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Athos Solar Realises Subsidy-free Project With Over 105,000 Modules

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In the southern Spanish province of Castile-La Mancha, construction began at the end of October 2019 on a large-scale photovoltaic installation on a 90-hectare green field site. With over 105,000 PV modules, the solar park will generate over 80 million kilowatt hours of climate-friendly power every year. This corresponds to the electricity consumed by around 22,600 three-person households. The subsidy-free photovoltaic plant is being built by the German company Athos Solar GmbH. “The solar power generated saves around 41,500 tonnes of CO2 every year,” explains Christian Linder, Managing Director of the photovoltaic company. According to the project plan, the 40-megawatt peak installation will be connected to the grid in the spring of 2020, after a construction period of around six months.

Due to a decrease in investment costs and high solar irradiation, the electricity market in Spain is one of the first where photovoltaics is cheaper than all other forms of power generation. “Southern Spain is one of the regions in Europe with the highest level of solar irradiation. The solar power yields are correspondingly high and make photovoltaic plants a very good, sustainable infrastructure investment,” says Christian Linder. The yield is further increased by using monocrystalline photovoltaic modules, which have a high degree of efficiency. The modules are also installed on tracking systems. The single-axis trackers follow the path of the sun. As a result, the yields can be increased by around 25 percent. The solar park, which will be installed on an area that is the equivalent of around 130 football fields near the town of Albacete is the first to be built by Athos Solar in Spain.

Fast project completion and short construction phase

The plan is to complete the construction of the entire plant by the second quarter of 2020. “Our strategy is to use short internal decision-making paths and our long-term collaboration with the general contractor who developed the project and is constructing the photovoltaic plant,” explains Christian Linder, with reference to the period of just one year between the purchase of the project rights and the planned grid connection.

The solar plant will initially be connected to the public power grid via a private 132-kilovolt (kV) transformer substation and then via a 400 kV transformer substation that is part of the public infrastructure. The 400 kV transformer substation has the largest transformer currently installed in Spain. Over time, renewable energy plants with an installed capacity of 800 megawatts in total will be connected to it. The large solar park is located in part of an area specifically developed for the use of renewable energies.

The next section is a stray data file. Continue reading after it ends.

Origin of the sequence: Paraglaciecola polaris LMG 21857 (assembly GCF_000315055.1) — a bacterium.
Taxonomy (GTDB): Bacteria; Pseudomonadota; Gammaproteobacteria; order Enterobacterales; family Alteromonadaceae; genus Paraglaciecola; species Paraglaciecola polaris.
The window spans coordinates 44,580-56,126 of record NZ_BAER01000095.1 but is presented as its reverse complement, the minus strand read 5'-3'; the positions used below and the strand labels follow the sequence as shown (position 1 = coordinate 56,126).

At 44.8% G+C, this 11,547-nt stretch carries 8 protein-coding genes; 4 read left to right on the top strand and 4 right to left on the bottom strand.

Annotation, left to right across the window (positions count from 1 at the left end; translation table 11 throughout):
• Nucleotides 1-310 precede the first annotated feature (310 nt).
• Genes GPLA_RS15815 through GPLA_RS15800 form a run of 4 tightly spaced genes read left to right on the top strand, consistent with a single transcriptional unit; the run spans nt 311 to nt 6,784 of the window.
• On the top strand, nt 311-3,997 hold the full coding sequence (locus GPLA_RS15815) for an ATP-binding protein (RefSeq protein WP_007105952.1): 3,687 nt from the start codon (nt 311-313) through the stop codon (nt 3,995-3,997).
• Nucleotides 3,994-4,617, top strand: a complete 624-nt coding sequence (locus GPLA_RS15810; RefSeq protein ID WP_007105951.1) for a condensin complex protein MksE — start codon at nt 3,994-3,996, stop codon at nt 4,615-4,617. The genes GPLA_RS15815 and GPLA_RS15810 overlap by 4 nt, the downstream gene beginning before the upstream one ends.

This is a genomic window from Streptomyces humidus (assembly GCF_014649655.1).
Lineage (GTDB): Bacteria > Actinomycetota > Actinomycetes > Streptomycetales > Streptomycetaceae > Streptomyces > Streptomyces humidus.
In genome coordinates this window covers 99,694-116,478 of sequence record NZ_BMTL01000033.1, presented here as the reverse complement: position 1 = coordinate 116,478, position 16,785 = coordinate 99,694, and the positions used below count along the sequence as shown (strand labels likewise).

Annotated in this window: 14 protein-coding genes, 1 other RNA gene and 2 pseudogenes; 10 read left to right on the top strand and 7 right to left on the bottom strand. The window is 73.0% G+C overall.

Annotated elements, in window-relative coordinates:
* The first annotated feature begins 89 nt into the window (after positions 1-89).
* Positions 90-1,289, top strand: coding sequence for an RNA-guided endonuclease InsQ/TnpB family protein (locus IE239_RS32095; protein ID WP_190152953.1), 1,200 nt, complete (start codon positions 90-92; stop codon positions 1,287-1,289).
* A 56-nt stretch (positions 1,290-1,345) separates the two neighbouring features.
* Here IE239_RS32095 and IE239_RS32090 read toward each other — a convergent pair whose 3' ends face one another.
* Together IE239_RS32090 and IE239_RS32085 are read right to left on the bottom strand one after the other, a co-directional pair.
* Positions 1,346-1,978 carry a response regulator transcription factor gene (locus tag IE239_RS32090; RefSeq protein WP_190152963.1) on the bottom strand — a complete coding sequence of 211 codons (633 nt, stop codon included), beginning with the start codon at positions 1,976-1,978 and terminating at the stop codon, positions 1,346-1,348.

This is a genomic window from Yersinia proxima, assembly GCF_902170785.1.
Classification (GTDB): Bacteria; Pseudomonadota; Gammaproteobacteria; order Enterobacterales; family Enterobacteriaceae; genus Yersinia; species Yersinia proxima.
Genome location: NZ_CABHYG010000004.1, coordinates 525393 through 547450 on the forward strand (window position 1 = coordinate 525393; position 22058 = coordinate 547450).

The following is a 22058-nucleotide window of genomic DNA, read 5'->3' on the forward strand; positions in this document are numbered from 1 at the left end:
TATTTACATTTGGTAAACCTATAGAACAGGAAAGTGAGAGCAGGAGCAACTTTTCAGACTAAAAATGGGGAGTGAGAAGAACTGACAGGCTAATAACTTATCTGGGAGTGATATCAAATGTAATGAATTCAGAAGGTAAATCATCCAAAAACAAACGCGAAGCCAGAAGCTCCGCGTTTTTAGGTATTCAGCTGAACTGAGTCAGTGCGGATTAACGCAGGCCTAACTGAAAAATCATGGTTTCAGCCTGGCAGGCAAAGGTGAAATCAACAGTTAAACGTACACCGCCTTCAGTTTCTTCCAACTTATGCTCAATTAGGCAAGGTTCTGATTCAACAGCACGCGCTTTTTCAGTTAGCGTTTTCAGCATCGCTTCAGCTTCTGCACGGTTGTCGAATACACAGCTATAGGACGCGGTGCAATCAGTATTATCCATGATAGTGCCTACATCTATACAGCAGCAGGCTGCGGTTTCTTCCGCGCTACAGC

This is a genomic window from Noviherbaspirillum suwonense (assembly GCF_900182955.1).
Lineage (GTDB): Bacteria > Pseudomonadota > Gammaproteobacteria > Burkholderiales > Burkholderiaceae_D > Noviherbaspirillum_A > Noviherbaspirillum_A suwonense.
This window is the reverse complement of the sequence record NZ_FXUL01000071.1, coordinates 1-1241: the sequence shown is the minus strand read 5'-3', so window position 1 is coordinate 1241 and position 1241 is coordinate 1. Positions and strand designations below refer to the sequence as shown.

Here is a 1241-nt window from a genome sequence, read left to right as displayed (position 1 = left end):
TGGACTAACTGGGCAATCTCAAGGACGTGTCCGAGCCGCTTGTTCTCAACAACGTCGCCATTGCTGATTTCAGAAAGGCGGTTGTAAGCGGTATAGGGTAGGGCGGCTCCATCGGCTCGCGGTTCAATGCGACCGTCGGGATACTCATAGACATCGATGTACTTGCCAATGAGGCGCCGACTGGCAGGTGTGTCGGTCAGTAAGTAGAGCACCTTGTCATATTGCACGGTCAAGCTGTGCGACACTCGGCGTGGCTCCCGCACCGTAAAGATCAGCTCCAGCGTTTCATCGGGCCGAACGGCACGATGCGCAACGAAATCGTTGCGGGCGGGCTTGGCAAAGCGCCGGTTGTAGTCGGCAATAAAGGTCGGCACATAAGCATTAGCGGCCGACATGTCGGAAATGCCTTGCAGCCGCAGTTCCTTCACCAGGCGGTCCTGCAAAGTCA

Subsidy-free plant

Following plant commissioning, the Heidelberg-based company plans to sell the solar park to institutional investors. The construction and operation of the completed green field installation will be funded through the sale of the generated power on the electricity exchange, or via a long-term power supply contract (Power Purchase Agreement) between a power consumer and the plant operator. In both cases, the revenue received from the sale offers an attractive return on the invested capital, even without subsidies. The solar park in Spain is the first grid parity project by the German company. “Renewable energy plants only start to play a key role in energy supply when the investment and operation makes sense financially. We regard subsidy-free photovoltaic plants as the next step in the transition of energy markets and the fight against climate change,” explains Christian Linder.

Since its inception 10 years ago, Athos Solar has built over 25 photovoltaic plants, including plants in Germany and Britain. The solar parks are usually built on disused sites or former agricultural land with poor soil quality. Some of them are now also used as grazing land. The Spanish solar park in Castile-La Mancha also offers a large area for targeted environmental protection measures such as species protection and reforestation programmes, as well as space for the photovoltaic installation. Overall, the environmental protection area covers an area of 75 hectares.

Athos Solar plans to further expand its activities in Spain in the future and is currently in discussions to purchase additional project rights. Due to the target communicated by the Spanish government of obtaining the country's entire energy supply from renewable energies by 2050, the high level of solar irradiation and the availability of suitable sites, Athos Solar considers the Spanish solar market as attractive growth market in the years to come.


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